The Bayraktar TB2 is used operationally by the Turkish Armed Forces and is able to employ MAM and MAM-L guided munitions and UMTAS missiles (four munitions can be carried at a time).

It has been proven in combat by Turkey in Syria and Libya, where Turkey backed the Tripoli-based government against eastern forces supported by Russia, the United Arab Emirates and Egypt.

In Nagorno-Karabakh, the UAVs helped Turkey's ally Azerbaijan defeat Armenia-backed forces, and in Ukraine the Bayraktar TB2 has been used successfully against Russian invaders.



Tunisia's order for T-6 Texan II trainers from Textron Aviation Defence is moving ahead, with the company being awarded $90 million towards the production of eight aircraft.

On 30 June the US Department of Defence announced it had awarded Textron Aviation Defence a $90 686 042 modification to a previously awarded contract for the Tunisia T-6C aircraft procurement effort.

The contract modification is for the procurement of eight T-6C aircraft, spare parts, spare engines, aircraft support equipment, training systems and other items.

Work will be performed in Wichita, Kansas, and is expected to be completed by 30 September 2026.

In October 2019 the US State Department approved the sale of up to 12 T-6 aircraft to Tunisia for an estimated $234 million, and in late 2020 the Tunisian defence ministry announced eight T-6C trainers were being acquired, in addition to four AT-6C light attack aircraft.

On 11 June 2021 the US Department of Defence announced that Textron Aviation Defence had been awarded a $12 million contract for long lead items and an in-country basing survey for the eight T-6 II trainers for the Tunisian Air Force.

Tunisian Air Force students do their basic training on SF-260s - Tunisia received nine SF-260CTs and 12 SF-260WT Warriors between 1974 and 1978; about 18 SF-260s remain in use. Tunisian student pilots then move on to the jet-powered Aermacchi MB-326, some 10 of which remain in service - they are the survivors of eight MB-326Bs delivered in 1965, and five MB-326LTs and seven single-seat MB-326KT light-attack aircraft delivered in 1977. The T-6Cs will likely fill the gap between the SF-260 and nine surviving Aero L-59Ts (of 12 delivered) that operate in the lead-in fighter training and light-attack roles.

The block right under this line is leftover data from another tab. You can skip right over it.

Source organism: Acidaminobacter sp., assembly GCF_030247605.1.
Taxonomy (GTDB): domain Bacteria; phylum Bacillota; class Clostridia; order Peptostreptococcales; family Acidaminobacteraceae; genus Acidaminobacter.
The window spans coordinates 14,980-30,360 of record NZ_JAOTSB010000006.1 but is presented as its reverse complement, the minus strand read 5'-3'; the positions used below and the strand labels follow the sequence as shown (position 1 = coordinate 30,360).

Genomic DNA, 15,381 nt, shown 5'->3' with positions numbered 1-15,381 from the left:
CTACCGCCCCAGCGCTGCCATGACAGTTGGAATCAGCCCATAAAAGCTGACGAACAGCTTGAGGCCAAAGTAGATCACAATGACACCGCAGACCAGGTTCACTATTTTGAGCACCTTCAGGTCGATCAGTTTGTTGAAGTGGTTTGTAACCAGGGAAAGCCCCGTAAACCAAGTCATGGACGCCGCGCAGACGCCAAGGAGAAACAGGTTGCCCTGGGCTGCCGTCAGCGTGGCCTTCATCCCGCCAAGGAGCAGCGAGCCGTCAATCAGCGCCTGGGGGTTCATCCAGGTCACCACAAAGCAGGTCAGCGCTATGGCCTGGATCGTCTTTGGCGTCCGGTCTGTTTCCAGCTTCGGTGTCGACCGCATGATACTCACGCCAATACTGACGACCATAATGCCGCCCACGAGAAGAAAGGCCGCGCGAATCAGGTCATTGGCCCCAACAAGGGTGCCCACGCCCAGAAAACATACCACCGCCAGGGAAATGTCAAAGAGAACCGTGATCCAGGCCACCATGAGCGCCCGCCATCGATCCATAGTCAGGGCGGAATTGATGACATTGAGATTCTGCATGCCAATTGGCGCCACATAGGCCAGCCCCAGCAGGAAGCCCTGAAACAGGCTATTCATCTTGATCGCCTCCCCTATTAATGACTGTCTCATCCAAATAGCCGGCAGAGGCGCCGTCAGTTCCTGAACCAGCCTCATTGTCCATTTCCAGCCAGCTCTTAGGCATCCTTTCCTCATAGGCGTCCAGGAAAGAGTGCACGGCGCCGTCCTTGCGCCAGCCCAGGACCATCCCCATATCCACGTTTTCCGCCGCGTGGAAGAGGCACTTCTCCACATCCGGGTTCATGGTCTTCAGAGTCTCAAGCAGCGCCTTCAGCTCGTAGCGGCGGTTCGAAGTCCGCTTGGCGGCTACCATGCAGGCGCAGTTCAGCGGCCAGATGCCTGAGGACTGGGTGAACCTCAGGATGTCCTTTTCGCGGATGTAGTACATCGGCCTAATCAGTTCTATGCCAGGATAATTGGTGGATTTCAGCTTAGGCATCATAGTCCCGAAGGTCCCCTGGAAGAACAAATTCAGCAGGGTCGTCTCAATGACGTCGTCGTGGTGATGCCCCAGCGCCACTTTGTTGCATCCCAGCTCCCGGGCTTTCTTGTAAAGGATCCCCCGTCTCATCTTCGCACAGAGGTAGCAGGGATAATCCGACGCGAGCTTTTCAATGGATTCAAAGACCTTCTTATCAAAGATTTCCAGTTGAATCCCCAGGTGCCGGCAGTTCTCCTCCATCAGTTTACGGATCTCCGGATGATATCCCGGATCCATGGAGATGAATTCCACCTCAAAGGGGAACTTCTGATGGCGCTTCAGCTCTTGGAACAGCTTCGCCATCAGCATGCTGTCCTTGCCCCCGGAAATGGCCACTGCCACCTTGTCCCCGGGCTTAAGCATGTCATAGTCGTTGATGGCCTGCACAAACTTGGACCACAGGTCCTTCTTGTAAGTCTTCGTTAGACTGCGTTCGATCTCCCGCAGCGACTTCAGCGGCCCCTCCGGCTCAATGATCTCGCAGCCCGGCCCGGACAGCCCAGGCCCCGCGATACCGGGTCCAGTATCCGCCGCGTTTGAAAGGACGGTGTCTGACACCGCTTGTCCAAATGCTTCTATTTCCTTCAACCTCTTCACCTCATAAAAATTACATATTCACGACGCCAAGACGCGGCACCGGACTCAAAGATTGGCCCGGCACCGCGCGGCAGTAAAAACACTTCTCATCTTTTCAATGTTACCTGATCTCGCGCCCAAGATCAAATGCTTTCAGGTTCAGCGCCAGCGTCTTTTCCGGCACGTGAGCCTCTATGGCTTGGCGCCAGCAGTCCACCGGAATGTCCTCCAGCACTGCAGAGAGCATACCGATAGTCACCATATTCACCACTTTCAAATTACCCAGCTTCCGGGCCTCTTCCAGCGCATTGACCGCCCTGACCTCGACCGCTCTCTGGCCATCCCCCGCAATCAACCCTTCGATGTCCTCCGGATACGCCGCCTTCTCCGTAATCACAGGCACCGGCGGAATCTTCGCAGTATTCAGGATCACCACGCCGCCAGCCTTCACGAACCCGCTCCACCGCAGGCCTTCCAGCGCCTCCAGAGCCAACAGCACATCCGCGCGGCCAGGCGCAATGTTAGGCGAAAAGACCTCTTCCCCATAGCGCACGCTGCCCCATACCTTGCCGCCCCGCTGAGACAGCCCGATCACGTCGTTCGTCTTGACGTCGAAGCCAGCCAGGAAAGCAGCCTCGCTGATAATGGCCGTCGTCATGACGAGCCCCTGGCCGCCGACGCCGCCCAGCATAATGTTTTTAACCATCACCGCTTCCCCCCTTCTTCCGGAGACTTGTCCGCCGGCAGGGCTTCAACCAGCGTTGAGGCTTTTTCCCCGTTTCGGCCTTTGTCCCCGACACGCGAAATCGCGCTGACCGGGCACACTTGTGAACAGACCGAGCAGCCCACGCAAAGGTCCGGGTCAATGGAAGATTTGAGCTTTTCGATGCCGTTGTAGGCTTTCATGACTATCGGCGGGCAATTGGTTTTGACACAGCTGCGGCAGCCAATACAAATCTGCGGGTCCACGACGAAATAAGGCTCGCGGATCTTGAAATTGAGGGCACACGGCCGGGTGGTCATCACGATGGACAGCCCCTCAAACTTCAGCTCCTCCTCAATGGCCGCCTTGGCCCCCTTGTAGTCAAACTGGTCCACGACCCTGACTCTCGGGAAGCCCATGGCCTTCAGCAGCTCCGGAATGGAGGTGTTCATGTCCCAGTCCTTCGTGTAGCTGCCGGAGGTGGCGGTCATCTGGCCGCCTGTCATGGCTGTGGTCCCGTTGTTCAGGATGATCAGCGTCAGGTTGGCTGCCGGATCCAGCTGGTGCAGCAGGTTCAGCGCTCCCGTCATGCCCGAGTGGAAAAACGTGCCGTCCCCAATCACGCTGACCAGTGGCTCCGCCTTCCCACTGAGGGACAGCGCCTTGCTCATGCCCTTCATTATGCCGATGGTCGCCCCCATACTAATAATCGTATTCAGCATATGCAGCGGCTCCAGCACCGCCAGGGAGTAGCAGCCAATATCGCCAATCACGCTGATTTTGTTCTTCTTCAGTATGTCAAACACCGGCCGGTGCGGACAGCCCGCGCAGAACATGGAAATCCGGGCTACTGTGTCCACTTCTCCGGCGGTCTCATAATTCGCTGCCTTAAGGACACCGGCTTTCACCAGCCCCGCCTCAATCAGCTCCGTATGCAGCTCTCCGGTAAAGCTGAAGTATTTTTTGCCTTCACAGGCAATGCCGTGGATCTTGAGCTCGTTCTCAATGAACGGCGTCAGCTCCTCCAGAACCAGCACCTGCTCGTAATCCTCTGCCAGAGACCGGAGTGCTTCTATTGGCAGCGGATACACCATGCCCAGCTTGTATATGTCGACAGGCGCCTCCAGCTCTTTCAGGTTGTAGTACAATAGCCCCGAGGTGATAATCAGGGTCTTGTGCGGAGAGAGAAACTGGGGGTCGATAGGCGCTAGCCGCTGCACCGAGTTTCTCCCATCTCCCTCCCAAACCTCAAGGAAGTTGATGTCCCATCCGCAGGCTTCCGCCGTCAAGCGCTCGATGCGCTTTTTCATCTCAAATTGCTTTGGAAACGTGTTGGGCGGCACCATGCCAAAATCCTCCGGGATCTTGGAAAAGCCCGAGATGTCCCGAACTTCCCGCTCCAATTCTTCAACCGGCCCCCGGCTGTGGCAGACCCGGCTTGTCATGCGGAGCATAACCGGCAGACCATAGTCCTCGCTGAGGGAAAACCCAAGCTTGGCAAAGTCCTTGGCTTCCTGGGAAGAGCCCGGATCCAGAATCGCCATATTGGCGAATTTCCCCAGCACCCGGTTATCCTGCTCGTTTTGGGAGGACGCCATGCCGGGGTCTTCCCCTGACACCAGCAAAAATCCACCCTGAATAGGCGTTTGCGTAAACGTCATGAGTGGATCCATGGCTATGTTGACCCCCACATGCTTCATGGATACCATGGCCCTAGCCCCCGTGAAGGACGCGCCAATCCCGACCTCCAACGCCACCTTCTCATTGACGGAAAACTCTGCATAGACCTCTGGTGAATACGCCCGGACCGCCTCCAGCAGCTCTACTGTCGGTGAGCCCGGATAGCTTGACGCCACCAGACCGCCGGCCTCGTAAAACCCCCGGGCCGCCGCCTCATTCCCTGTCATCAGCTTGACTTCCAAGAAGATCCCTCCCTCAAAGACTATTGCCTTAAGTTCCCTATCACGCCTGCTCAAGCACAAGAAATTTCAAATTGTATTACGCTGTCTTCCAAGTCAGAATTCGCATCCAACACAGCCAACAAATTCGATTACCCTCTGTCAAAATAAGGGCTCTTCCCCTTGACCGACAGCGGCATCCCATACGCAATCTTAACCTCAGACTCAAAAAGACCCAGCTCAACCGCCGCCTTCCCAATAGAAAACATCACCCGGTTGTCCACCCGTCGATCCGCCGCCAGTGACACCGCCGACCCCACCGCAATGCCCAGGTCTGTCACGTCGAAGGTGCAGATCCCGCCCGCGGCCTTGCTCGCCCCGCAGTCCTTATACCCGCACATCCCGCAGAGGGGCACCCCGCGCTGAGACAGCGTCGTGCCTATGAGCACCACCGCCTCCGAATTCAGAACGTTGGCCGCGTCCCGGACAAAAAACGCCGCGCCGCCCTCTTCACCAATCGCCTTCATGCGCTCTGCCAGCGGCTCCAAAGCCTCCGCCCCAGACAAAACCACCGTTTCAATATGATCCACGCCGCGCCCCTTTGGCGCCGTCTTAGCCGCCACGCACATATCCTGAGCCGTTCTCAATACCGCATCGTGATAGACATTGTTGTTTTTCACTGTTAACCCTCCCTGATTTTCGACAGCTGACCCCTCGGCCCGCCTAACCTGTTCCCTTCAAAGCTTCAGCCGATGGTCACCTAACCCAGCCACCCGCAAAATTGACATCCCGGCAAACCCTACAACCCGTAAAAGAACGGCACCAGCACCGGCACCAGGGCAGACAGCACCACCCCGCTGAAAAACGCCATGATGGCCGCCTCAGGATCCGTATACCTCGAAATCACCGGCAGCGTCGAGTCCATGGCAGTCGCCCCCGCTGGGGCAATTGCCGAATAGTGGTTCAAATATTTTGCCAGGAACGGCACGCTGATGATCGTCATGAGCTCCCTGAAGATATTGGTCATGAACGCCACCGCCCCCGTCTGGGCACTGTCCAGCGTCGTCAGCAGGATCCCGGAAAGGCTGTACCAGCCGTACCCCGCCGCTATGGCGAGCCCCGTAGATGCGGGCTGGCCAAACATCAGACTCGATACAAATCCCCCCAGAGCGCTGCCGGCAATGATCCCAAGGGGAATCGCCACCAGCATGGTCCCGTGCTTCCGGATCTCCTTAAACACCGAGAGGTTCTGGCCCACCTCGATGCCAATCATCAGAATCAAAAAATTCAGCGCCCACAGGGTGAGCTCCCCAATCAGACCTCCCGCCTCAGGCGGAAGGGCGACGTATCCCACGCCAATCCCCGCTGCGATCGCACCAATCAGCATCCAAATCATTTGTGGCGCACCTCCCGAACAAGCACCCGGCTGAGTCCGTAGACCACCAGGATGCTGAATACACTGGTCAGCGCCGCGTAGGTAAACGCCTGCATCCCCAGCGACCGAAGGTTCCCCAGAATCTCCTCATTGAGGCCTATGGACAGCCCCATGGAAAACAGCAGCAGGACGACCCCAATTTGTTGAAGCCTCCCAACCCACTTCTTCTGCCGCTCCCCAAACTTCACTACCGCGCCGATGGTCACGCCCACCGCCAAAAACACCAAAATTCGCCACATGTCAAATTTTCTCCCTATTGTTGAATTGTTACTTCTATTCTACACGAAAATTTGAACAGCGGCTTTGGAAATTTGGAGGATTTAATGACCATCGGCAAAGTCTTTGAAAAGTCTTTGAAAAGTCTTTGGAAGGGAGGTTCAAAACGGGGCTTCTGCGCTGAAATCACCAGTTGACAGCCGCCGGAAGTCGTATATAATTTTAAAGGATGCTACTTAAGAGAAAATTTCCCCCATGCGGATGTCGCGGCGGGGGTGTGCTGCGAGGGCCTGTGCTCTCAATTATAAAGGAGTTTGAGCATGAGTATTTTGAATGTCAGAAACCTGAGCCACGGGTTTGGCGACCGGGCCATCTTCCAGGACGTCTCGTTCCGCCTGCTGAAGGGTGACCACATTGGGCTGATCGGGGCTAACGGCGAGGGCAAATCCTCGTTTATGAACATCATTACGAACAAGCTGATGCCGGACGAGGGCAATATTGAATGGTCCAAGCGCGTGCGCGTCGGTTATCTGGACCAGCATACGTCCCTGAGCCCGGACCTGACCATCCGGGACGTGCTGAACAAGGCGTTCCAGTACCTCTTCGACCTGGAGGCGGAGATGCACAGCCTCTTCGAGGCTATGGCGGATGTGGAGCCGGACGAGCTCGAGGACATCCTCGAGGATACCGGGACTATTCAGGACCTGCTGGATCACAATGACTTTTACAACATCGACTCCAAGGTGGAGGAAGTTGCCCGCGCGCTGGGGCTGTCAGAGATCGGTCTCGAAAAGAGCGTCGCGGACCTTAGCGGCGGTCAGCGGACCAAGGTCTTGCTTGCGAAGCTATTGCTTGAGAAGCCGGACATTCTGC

Morocco is the only other African nation that flies T-6s, ordering 24 for $185 million in October 2009. These were delivered from 2011.

The T-6 is a development of the Swiss Pilatus PC-9 turboprop trainer and was developed to fill the Joint Primary Aircraft Training System role for the US Air Force and the US Navy. The C model is a further refinement of the T-6A Texan II with an integrated glass cockpit, advanced avionics suite and hard-point wings that can accommodate auxiliary fuel tanks. In addition to the hard-point wings, the T-6C's upgraded avionics include a Head-Up Display, Up Front Control Panel, three Multifunction Displays and Hands-On Throttle and Stick (HOTAS) controls. This equipment mirrors the systems and capabilities of front-line strike fighter aircraft, while retaining all the inherent training and flying characteristics of the T-6 trainer.

The AT-6C Wolverine light attack aircraft has seven hardpoints, allowing it to carry 1 860 kg of ordnance including HMP-400 .50 calibre machineguns, Mk 81 and Mk 82 unguided bombs, GBU-12, GUB-58, GBU-49 and GBU-59 Paveway II guided bombs, laser-guided rockets, AGM-114 Hellfire missiles and flares.